Vince Beese: So many things. That's the thing, right? You gotta try a lot of things. Life and sales it's an experiment, right? Let me give you a more recent example. Yeah, I think one example is, I felt that the team needed more interaction on a weekly basis because the team I'm working with right now is all remote and I felt that we needed more of this concept of standup. And I quickly found out that they were fine with doing one-on-ones in our one team meeting a week, and that they didn't need two other standups. And that was me overvaluing that. And so once I saw that they didn't need this or they didn't want it, we canceled it. So my idea didn't work out, so I canceled it. The team was happy with the level of interaction we had. That's certainly one that really resonates. More recently.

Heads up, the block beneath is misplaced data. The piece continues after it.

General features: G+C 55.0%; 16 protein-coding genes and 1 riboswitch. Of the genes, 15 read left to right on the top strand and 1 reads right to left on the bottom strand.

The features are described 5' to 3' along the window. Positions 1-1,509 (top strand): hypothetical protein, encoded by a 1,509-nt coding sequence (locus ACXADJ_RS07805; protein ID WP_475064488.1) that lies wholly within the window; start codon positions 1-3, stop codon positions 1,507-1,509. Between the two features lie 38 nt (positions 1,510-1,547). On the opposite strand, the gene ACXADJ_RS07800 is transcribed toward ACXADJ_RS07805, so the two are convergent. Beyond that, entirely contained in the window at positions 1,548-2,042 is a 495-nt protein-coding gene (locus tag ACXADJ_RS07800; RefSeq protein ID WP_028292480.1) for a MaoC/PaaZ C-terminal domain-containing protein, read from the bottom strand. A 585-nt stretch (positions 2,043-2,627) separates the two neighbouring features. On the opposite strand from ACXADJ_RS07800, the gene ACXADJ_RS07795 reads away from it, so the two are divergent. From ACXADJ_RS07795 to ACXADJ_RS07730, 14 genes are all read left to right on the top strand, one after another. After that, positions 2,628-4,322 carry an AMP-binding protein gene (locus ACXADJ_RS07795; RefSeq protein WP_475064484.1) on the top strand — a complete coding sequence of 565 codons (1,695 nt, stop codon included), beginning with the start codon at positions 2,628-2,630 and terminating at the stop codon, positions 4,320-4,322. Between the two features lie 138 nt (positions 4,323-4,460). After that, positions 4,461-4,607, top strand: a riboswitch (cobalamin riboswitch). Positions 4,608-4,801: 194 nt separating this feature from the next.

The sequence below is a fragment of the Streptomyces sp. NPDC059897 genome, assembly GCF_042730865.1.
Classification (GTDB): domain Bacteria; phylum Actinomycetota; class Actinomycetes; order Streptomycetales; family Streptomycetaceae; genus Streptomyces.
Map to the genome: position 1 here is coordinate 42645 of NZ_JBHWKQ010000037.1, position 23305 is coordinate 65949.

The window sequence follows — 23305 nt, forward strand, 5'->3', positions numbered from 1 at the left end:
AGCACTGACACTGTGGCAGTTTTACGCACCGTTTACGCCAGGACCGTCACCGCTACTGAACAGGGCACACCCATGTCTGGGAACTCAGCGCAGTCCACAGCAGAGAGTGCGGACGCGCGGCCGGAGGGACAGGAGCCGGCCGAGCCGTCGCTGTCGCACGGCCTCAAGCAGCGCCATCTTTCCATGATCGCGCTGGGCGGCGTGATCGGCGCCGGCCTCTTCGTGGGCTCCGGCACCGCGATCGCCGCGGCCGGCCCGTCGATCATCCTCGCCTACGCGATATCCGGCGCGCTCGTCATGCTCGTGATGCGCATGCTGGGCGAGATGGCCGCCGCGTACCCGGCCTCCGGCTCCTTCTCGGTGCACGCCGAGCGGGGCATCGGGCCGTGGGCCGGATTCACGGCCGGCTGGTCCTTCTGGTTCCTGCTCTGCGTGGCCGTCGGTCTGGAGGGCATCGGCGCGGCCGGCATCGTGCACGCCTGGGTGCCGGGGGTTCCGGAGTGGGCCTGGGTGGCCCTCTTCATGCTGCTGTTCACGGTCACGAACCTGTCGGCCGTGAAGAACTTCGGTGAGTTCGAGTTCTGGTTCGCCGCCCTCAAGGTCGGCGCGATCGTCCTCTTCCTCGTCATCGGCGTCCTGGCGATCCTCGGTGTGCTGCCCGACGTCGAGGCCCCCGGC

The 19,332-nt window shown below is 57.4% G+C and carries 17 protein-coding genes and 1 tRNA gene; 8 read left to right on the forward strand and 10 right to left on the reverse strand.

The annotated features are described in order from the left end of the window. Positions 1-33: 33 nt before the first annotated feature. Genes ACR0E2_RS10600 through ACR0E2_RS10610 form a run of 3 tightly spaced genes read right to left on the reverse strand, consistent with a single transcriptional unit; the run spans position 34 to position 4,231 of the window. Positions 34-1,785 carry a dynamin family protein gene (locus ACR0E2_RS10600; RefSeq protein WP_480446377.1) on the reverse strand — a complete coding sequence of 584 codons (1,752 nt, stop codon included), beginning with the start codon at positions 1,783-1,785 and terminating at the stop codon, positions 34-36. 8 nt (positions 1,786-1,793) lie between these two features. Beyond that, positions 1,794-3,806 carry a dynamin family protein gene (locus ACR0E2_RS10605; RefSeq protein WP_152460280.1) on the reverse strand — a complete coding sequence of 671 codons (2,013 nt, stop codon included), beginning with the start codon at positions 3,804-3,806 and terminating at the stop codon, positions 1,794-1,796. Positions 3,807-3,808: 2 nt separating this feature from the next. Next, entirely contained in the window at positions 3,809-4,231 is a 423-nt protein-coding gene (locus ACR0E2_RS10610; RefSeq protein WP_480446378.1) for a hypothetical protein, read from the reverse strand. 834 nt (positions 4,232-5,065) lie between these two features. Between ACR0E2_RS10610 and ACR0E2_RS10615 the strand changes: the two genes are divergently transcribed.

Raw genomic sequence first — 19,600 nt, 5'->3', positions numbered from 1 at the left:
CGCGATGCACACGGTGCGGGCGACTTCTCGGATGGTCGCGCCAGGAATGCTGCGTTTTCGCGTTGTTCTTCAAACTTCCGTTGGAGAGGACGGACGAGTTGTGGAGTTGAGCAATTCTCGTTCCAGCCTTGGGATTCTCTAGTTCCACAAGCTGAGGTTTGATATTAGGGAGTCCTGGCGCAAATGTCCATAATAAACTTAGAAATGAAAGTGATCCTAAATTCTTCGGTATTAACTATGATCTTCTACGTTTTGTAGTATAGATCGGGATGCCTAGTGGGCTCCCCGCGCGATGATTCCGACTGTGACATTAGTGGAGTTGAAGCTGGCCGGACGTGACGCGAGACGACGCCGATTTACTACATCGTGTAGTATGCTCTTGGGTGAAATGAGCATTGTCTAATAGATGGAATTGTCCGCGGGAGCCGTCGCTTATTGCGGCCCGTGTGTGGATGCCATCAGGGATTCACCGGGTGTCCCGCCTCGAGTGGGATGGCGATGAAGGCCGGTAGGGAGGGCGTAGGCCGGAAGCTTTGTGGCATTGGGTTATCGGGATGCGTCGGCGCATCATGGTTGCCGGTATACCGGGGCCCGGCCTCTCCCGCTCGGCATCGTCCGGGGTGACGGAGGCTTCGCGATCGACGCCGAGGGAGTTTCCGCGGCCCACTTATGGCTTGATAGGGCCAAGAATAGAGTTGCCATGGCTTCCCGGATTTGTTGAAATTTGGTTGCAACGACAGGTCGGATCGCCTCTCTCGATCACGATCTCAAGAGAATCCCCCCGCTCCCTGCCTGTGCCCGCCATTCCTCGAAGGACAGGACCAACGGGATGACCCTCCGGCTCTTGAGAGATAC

Thomas Miltschuh: The importance of regular standups with the whole team probably depends on the maturity of the company, right? Probably much more important for an early stage startup compared to a big company. Yeah.

Vince Beese: And, also the employees. Meaning, if you have younger, less experienced employees, I think they crave more of that interaction where more experienced tenured, like I got it, boss. I appreciate where you're doing, but I don't personally need it myself. 

Thomas Miltschuh: Yeah. 

Vince Beese: Yeah, I think that's it.

Thomas Miltschuh: How did you, having a look at those standups, how did you realize it's not working? And when?

Vince Beese: So we made 'em optional, right? We've made it clear that if you have a customer meeting, you should attend that customer meeting. This is less important than that, and it is optional, and if you don't wanna come, so less and less people over time start showing up. That was the clear indication.

Thomas Miltschuh: Very clear sign. 

Vince Beese: Yeah. I'm the only one there. Yeah I don't need it! 

Thomas Miltschuh: Okay. Yeah. The conclusion of just canceling it is pretty close. Alright but you stick with the one-on-ones that was still important in this case. Okay. Maybe especially as you've got so many periods, what are a few lessons learned you would like to share with the audience?